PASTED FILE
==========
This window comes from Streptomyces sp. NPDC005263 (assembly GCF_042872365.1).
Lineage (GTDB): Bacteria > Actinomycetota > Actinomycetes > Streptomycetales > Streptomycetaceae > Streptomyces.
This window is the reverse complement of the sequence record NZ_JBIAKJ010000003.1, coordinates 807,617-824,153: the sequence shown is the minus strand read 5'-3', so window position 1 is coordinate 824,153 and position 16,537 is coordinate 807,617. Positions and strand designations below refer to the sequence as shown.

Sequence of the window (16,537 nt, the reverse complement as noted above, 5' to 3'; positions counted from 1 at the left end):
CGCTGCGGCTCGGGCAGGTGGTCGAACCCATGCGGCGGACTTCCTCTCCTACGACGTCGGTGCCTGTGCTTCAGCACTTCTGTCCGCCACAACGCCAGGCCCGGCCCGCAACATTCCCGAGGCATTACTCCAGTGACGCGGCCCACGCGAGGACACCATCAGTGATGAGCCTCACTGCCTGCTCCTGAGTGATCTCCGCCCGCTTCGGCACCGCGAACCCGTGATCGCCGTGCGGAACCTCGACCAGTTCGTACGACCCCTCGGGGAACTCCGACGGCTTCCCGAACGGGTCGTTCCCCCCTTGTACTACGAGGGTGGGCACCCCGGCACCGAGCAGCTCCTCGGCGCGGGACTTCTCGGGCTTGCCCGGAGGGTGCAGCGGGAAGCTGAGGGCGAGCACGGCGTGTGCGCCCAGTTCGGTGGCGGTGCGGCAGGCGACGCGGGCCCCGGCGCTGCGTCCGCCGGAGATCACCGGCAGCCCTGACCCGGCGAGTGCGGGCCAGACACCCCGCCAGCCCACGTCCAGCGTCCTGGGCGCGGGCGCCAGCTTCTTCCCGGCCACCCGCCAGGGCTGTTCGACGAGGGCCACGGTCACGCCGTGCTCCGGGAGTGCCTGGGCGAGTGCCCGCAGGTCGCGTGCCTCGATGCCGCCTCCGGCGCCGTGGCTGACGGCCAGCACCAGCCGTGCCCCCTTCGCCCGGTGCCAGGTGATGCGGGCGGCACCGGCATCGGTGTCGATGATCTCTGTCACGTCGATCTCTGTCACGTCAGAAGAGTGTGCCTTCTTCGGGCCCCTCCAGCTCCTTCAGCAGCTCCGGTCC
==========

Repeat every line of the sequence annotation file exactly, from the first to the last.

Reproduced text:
This window comes from Streptomyces sp. NPDC005263 (assembly GCF_042872365.1).
Lineage (GTDB): Bacteria > Actinomycetota > Actinomycetes > Streptomycetales > Streptomycetaceae > Streptomyces.
This window is the reverse complement of the sequence record NZ_JBIAKJ010000003.1, coordinates 807,617-824,153: the sequence shown is the minus strand read 5'-3', so window position 1 is coordinate 824,153 and position 16,537 is coordinate 807,617. Positions and strand designations below refer to the sequence as shown.

Sequence of the window (16,537 nt, the reverse complement as noted above, 5' to 3'; positions counted from 1 at the left end):
CGCTGCGGCTCGGGCAGGTGGTCGAACCCATGCGGCGGACTTCCTCTCCTACGACGTCGGTGCCTGTGCTTCAGCACTTCTGTCCGCCACAACGCCAGGCCCGGCCCGCAACATTCCCGAGGCATTACTCCAGTGACGCGGCCCACGCGAGGACACCATCAGTGATGAGCCTCACTGCCTGCTCCTGAGTGATCTCCGCCCGCTTCGGCACCGCGAACCCGTGATCGCCGTGCGGAACCTCGACCAGTTCGTACGACCCCTCGGGGAACTCCGACGGCTTCCCGAACGGGTCGTTCCCCCCTTGTACTACGAGGGTGGGCACCCCGGCACCGAGCAGCTCCTCGGCGCGGGACTTCTCGGGCTTGCCCGGAGGGTGCAGCGGGAAGCTGAGGGCGAGCACGGCGTGTGCGCCCAGTTCGGTGGCGGTGCGGCAGGCGACGCGGGCCCCGGCGCTGCGTCCGCCGGAGATCACCGGCAGCCCTGACCCGGCGAGTGCGGGCCAGACACCCCGCCAGCCCACGTCCAGCGTCCTGGGCGCGGGCGCCAGCTTCTTCCCGGCCACCCGCCAGGGCTGTTCGACGAGGGCCACGGTCACGCCGTGCTCCGGGAGTGCCTGGGCGAGTGCCCGCAGGTCGCGTGCCTCGATGCCGCCTCCGGCGCCGTGGCTGACGGCCAGCACCAGCCGTGCCCCCTTCGCCCGGTGCCAGGTGATGCGGGCGGCACCGGCATCGGTGTCGATGATCTCTGTCACGTCGATCTCTGTCACGTCAGAAGAGTGTGCCTTCTTCGGGCCCCTCCAGCTCCTTCAGCAGCTCCGGTCC